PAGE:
54. #166 by fedupwithmorons on September 12, 2011

    Sometimes, you have to shame the shameless!

  55. #167 by 9c1copcar on September 12, 2011

    FEDUP,

    Am I shameless too?

    • #168 by fedupwithmorons on September 12, 2011

      YES, YOU ARE A SHAMELESS HUSSY!

  56. #169 by 9c1copcar on September 12, 2011

    Well, 5 days to go, and I am already chomping at the bit. I cannot wait to get to the rally. I do hope the hapless FPD tries something new this time. I have heard of incompetence in a dept. before, but MAN ALIVE, they take that term to a new level.

    • #170 by Xer on September 12, 2011

      Yeah, guess you could say they take the Fullerton Cake. 8-)

  57. #171 by fedupwithmorons on September 12, 2011

    http://www.policeone.com/legal/articles/123080-Setting-the-record-straight-on-force-continuums/

    PDF version with photos: Setting the Record Straight on Force Continuums

    Use-of-Force Continuum. Control Continuum. Level-of-Force Model. Subject Resistance Matrix. They go by different names, but basically all mean the same thing. They are names for the gradations of force police officers are trained to use when meeting resistance. But is there a movement within police agencies to remove force continuums from their use-of-force policies? It appears so.

    It seems I’ve been asked that question more than a few times over the last several months. A check with a few other use-of-force trainers revealed that they’ve been asked the same question. And while fielding questions from officers and agencies regarding use-of-force is a big part of our jobs as trainers and consultants, it was a little disconcerting to have that question asked of me while on the witness stand testifying in a use-of-force matter recently.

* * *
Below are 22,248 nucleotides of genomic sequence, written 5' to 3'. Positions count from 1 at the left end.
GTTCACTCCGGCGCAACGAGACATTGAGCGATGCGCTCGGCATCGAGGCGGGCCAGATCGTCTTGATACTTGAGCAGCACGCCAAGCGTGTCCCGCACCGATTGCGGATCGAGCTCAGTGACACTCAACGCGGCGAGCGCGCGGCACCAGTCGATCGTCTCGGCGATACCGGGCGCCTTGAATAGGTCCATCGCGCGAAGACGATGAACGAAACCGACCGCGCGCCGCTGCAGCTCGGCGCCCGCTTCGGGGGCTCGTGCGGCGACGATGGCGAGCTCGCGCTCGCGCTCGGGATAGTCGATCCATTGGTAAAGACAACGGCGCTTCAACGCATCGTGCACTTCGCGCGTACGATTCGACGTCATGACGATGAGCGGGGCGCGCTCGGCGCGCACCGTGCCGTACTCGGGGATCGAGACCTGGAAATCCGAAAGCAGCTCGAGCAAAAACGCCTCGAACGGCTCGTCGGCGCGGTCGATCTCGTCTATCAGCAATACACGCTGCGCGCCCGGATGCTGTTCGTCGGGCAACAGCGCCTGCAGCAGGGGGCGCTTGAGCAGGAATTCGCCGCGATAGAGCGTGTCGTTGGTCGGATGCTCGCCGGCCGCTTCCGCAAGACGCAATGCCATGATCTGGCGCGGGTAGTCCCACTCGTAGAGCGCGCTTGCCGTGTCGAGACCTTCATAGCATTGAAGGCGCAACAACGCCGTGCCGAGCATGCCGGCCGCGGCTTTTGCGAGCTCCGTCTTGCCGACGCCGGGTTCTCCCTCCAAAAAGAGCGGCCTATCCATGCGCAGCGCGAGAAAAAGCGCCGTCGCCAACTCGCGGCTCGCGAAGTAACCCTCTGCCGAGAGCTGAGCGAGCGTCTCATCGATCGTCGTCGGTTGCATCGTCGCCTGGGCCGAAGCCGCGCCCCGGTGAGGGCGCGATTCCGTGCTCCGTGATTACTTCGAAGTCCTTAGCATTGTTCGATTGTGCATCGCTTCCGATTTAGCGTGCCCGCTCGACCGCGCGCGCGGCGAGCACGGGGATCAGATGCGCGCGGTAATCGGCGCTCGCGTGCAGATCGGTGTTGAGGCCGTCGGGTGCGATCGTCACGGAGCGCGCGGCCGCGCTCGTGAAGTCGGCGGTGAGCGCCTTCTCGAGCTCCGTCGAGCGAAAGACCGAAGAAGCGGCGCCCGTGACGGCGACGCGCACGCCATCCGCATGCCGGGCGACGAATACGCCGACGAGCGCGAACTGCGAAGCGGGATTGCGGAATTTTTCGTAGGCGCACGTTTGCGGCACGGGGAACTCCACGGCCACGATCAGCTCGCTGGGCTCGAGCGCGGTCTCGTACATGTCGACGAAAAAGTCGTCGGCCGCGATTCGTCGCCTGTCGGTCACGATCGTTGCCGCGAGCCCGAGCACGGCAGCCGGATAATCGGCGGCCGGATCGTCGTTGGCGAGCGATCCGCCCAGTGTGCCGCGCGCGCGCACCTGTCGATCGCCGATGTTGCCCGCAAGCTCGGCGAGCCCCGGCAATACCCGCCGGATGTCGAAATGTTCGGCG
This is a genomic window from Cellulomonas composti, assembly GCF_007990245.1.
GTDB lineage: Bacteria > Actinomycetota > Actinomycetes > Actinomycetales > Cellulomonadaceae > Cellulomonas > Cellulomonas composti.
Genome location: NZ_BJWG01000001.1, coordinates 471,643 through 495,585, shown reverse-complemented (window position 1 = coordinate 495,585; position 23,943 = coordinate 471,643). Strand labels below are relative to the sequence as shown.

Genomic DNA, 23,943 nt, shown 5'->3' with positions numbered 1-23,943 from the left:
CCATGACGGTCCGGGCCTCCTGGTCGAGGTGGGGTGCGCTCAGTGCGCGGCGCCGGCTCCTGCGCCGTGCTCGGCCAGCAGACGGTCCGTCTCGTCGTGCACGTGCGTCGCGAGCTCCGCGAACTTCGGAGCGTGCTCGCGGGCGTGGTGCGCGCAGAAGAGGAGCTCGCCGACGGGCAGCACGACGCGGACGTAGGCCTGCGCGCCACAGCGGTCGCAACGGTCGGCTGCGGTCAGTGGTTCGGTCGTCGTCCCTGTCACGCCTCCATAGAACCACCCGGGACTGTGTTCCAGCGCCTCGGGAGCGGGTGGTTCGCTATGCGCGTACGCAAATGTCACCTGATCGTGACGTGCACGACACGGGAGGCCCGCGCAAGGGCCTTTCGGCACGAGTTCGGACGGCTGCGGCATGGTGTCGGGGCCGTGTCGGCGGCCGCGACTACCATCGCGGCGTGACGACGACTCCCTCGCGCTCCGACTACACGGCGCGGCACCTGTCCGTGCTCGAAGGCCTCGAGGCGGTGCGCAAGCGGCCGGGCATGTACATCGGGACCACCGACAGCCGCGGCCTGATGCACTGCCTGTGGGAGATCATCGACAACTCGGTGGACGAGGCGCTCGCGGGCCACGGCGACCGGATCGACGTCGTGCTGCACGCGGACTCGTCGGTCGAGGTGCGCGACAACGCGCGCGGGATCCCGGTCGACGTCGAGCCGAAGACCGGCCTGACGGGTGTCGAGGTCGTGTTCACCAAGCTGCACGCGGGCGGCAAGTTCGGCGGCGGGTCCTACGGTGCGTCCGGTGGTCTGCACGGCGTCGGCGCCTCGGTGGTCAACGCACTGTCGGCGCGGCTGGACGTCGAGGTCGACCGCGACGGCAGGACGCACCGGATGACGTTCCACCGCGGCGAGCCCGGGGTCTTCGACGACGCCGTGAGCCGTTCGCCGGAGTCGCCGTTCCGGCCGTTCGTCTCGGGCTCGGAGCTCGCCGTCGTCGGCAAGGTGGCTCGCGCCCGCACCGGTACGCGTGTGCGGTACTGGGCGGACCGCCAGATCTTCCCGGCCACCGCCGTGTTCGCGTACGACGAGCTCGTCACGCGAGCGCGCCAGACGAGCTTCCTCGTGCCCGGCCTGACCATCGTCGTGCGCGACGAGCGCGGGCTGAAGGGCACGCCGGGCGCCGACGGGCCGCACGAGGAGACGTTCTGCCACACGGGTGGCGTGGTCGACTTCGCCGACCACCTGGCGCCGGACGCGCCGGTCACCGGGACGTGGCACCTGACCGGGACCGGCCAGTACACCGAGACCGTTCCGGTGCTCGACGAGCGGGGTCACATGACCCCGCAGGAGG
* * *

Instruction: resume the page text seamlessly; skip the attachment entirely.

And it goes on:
During direct examination I was outlining the concept of progression of force and identifying the specifics within each major force field, the gradations of presence from a single officer up through an entire tactical team; and dialogue from search talk up through loud forceful commands, all the way up through deadly force and firearms. The direct testimony went very smoothly. During cross-examination, I was asked, “Aren’t use-of-force continuum’s obsolete in most modern agencies?” I’m not quite sure where this attorney was getting his information, but it’s a pretty good bet he had never heard of a force or control continuum before this case.

    If there is any doubt about the value of a use-of-force (or control) continuum, it is that in front of a jury, a judge, or a civilian review board, pictures really are worth a thousand words. A properly constructed control continuum provides a clear method for educating civilians in understanding that your force decision was the most reasonable one, based on the threat you were facing; the ability to diagram the standard progression of force from presence, dialogue, empty-hand control, chemical, electronic or impact weapons, up through deadly force, including why skipping steps based on special circumstances are sometimes necessary.

    In addition to educating civilians in police use-of-force matters, one of the other benefits of a force continuum is that it provides a framework for officers when they have to justify and articulate their force applications. It gives them the ability to point out where the procedure or technique they used sits on the matrix, relative to others, in the level of intensity. It also allows the officer to describe his relative strengths versus the suspect’s, providing some structure to his force decision.